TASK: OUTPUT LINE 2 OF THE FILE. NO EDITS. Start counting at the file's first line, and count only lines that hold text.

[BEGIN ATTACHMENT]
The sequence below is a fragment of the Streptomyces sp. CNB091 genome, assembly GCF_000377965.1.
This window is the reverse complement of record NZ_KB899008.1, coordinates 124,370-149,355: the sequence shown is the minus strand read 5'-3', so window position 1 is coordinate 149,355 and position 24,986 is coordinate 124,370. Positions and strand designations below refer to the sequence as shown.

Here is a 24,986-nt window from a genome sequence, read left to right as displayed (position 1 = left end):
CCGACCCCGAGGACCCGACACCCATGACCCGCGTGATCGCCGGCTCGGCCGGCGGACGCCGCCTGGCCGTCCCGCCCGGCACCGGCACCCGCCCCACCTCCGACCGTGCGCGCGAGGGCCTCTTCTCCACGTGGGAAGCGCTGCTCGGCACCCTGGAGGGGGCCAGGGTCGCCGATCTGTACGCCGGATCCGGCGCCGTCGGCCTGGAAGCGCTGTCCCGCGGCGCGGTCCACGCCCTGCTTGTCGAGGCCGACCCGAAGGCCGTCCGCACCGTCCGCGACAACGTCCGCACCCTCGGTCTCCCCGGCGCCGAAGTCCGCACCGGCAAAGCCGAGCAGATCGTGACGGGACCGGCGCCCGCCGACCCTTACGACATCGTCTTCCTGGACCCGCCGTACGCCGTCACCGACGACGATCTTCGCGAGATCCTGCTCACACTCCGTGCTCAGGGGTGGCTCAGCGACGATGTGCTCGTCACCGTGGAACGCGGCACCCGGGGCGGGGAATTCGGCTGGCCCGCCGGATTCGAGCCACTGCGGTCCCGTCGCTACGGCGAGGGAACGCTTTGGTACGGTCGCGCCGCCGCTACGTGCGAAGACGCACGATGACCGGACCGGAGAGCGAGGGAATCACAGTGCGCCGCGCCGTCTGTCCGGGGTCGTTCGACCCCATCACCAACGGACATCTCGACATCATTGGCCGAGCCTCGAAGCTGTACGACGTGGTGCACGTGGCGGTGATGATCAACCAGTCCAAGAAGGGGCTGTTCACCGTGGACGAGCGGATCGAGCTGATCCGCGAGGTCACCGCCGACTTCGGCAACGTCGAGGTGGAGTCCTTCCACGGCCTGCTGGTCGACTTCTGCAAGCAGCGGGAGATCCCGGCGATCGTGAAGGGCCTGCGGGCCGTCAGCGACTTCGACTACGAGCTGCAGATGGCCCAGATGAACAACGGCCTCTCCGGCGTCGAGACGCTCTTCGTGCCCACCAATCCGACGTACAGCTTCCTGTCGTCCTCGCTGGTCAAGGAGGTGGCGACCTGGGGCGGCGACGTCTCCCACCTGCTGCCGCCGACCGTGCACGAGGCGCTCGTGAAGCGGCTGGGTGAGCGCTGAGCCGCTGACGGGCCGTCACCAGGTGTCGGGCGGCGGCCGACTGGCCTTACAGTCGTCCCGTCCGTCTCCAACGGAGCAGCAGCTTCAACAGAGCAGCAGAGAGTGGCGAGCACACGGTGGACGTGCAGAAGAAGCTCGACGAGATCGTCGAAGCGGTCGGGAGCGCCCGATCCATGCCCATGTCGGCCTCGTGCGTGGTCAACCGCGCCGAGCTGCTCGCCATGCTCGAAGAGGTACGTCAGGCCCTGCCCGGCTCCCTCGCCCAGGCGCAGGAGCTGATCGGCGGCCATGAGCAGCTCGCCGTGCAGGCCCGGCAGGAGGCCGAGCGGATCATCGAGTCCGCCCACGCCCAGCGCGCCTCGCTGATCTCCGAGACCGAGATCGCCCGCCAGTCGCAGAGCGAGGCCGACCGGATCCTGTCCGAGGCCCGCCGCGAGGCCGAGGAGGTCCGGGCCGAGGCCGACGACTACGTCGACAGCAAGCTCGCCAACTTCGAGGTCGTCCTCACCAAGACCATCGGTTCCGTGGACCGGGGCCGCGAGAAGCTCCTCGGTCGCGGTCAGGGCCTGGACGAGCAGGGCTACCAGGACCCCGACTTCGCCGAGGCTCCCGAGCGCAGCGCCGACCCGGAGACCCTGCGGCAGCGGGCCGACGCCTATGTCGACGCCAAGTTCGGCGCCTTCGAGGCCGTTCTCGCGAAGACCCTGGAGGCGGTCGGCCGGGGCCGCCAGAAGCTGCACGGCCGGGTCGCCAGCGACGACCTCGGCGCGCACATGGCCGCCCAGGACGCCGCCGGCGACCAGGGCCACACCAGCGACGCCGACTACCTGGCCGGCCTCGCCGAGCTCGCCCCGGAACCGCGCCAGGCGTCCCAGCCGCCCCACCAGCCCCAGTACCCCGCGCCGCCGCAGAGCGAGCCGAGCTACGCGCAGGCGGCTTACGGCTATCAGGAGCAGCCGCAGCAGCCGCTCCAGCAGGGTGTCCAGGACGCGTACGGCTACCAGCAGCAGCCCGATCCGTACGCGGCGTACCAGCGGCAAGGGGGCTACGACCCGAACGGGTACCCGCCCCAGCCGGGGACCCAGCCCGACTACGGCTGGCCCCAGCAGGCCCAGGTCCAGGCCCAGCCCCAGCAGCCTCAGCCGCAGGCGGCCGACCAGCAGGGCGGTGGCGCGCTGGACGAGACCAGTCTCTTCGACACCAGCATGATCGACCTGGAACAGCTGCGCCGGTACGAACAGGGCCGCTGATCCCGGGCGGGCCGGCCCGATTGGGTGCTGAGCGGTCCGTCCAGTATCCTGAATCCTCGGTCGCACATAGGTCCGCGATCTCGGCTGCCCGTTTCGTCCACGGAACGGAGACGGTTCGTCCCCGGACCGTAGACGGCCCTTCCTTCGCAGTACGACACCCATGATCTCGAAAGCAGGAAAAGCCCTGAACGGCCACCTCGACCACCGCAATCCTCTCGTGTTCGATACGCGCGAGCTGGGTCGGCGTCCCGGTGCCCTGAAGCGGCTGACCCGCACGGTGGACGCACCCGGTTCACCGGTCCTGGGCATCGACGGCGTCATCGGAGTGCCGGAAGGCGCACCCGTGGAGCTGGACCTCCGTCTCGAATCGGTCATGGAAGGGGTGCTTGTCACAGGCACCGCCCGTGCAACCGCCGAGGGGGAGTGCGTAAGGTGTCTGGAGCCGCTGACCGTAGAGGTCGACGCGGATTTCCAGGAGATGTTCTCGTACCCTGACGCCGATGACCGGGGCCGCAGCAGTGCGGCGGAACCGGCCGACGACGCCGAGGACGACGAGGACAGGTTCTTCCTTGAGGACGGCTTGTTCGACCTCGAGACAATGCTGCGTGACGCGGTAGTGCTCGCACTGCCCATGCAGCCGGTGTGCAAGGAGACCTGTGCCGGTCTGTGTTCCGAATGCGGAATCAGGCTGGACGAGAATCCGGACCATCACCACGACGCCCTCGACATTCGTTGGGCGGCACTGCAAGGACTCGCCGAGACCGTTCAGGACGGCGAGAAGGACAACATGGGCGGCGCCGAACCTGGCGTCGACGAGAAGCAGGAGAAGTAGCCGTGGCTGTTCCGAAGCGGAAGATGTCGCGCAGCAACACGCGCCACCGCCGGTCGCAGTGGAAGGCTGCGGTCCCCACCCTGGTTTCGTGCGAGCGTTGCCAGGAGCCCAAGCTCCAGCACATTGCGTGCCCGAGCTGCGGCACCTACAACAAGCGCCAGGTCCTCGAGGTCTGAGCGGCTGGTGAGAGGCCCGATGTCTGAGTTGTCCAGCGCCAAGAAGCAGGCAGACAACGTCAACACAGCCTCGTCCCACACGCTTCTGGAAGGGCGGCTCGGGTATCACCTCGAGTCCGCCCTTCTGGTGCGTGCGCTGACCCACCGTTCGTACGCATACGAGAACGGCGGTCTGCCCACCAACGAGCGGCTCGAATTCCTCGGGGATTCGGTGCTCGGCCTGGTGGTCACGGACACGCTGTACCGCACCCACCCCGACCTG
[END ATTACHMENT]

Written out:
This window is the reverse complement of record NZ_KB899008.1, coordinates 124,370-149,355: the sequence shown is the minus strand read 5'-3', so window position 1 is coordinate 149,355 and position 24,986 is coordinate 124,370. Positions and strand designations below refer to the sequence as shown.